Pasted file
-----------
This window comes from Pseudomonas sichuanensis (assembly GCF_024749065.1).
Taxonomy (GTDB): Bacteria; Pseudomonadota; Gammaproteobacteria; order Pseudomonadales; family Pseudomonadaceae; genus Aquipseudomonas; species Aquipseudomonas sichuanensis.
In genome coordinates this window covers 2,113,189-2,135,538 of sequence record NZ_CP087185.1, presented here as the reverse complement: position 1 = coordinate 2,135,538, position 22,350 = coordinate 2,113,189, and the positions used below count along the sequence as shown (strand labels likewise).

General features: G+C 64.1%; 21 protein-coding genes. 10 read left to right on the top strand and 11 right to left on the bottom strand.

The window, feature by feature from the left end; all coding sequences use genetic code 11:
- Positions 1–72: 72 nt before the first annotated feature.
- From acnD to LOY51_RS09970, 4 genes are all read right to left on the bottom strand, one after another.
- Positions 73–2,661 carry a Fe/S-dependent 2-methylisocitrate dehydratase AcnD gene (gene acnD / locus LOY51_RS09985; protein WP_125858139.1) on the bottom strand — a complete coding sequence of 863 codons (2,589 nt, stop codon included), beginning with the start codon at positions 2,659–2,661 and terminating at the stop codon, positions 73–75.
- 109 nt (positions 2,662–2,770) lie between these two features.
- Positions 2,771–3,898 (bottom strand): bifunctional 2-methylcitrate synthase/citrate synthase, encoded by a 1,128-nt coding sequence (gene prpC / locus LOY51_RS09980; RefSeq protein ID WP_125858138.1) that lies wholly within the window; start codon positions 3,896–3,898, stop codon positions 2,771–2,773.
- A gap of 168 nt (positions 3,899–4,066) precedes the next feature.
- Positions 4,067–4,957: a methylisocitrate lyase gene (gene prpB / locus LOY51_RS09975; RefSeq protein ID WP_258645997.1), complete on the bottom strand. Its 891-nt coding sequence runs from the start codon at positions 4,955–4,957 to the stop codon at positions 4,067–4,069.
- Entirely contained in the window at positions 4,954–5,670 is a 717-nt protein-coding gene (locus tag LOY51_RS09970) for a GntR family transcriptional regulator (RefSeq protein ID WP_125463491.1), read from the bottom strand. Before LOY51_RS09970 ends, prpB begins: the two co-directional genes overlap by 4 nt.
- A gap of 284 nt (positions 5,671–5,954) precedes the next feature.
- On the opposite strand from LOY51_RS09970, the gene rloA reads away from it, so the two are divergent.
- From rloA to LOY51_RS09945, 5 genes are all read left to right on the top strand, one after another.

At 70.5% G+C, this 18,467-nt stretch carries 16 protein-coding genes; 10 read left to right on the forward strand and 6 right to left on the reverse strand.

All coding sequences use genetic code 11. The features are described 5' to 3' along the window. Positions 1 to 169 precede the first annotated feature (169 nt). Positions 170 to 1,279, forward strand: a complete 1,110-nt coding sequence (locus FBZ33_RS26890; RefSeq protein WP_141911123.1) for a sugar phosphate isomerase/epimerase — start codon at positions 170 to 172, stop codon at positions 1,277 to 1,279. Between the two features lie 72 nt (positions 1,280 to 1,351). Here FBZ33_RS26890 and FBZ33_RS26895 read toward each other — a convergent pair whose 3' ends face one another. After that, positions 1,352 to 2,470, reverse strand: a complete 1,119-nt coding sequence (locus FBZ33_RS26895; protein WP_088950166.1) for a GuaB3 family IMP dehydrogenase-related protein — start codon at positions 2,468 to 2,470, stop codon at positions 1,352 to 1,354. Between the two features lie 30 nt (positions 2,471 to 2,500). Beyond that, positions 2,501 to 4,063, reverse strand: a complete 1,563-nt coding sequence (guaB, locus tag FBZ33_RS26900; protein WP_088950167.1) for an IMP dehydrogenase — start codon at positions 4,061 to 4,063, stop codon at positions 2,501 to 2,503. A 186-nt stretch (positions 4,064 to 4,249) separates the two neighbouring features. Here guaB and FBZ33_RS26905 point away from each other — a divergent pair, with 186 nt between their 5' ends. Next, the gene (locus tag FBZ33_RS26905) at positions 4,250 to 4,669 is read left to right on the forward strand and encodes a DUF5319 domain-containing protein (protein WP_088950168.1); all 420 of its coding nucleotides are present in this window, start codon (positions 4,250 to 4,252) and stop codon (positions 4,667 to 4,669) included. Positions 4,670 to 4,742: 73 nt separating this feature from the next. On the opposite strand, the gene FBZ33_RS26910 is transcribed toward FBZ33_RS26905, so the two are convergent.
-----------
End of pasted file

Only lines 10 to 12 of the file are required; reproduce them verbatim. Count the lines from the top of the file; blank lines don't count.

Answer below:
- Positions 2,771–3,898 (bottom strand): bifunctional 2-methylcitrate synthase/citrate synthase, encoded by a 1,128-nt coding sequence (gene prpC / locus LOY51_RS09980; RefSeq protein ID WP_125858138.1) that lies wholly within the window; start codon positions 3,896–3,898, stop codon positions 2,771–2,773.
- A gap of 168 nt (positions 3,899–4,066) precedes the next feature.
- Positions 4,067–4,957: a methylisocitrate lyase gene (gene prpB / locus LOY51_RS09975; RefSeq protein ID WP_258645997.1), complete on the bottom strand. Its 891-nt coding sequence runs from the start codon at positions 4,955–4,957 to the stop codon at positions 4,067–4,069.